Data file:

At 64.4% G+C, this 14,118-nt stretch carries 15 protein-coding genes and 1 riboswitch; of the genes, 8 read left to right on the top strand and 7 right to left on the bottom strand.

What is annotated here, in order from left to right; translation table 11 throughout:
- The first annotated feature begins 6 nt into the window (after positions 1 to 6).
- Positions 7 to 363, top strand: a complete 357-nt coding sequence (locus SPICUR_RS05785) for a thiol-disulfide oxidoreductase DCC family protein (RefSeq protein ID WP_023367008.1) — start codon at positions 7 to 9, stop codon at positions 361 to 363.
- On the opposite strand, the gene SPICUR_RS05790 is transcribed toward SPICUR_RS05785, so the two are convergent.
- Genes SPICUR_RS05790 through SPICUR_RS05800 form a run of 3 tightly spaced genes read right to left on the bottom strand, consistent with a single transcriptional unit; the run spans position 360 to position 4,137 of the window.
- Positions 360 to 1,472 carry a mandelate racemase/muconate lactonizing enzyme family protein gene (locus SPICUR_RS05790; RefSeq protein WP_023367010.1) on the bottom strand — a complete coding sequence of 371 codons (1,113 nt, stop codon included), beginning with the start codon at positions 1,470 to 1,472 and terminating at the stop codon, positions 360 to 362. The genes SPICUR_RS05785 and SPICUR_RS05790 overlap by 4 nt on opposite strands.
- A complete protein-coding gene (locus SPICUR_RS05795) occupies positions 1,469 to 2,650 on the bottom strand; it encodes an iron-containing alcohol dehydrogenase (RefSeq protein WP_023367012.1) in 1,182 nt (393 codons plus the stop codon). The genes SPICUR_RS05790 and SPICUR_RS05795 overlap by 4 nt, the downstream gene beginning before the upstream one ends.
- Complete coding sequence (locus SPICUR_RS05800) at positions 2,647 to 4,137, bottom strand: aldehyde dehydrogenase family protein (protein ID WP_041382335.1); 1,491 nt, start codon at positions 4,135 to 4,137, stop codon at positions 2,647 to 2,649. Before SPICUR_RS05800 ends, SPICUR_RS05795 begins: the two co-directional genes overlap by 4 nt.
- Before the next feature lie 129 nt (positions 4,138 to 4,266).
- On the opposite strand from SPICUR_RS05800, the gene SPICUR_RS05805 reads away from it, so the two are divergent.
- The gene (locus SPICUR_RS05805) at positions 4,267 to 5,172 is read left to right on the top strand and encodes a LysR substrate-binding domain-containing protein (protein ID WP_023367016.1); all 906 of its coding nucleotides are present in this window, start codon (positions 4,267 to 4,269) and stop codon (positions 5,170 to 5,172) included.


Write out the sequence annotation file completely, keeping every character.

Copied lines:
At 64.4% G+C, this 14,118-nt stretch carries 15 protein-coding genes and 1 riboswitch; of the genes, 8 read left to right on the top strand and 7 right to left on the bottom strand.

What is annotated here, in order from left to right; translation table 11 throughout:
- The first annotated feature begins 6 nt into the window (after positions 1 to 6).
- Positions 7 to 363, top strand: a complete 357-nt coding sequence (locus SPICUR_RS05785) for a thiol-disulfide oxidoreductase DCC family protein (RefSeq protein ID WP_023367008.1) — start codon at positions 7 to 9, stop codon at positions 361 to 363.
- On the opposite strand, the gene SPICUR_RS05790 is transcribed toward SPICUR_RS05785, so the two are convergent.
- Genes SPICUR_RS05790 through SPICUR_RS05800 form a run of 3 tightly spaced genes read right to left on the bottom strand, consistent with a single transcriptional unit; the run spans position 360 to position 4,137 of the window.
- Positions 360 to 1,472 carry a mandelate racemase/muconate lactonizing enzyme family protein gene (locus SPICUR_RS05790; RefSeq protein WP_023367010.1) on the bottom strand — a complete coding sequence of 371 codons (1,113 nt, stop codon included), beginning with the start codon at positions 1,470 to 1,472 and terminating at the stop codon, positions 360 to 362. The genes SPICUR_RS05785 and SPICUR_RS05790 overlap by 4 nt on opposite strands.
- A complete protein-coding gene (locus SPICUR_RS05795) occupies positions 1,469 to 2,650 on the bottom strand; it encodes an iron-containing alcohol dehydrogenase (RefSeq protein WP_023367012.1) in 1,182 nt (393 codons plus the stop codon). The genes SPICUR_RS05790 and SPICUR_RS05795 overlap by 4 nt, the downstream gene beginning before the upstream one ends.
- Complete coding sequence (locus SPICUR_RS05800) at positions 2,647 to 4,137, bottom strand: aldehyde dehydrogenase family protein (protein ID WP_041382335.1); 1,491 nt, start codon at positions 4,135 to 4,137, stop codon at positions 2,647 to 2,649. Before SPICUR_RS05800 ends, SPICUR_RS05795 begins: the two co-directional genes overlap by 4 nt.
- Before the next feature lie 129 nt (positions 4,138 to 4,266).
- On the opposite strand from SPICUR_RS05800, the gene SPICUR_RS05805 reads away from it, so the two are divergent.
- The gene (locus SPICUR_RS05805) at positions 4,267 to 5,172 is read left to right on the top strand and encodes a LysR substrate-binding domain-containing protein (protein ID WP_023367016.1); all 906 of its coding nucleotides are present in this window, start codon (positions 4,267 to 4,269) and stop codon (positions 5,170 to 5,172) included.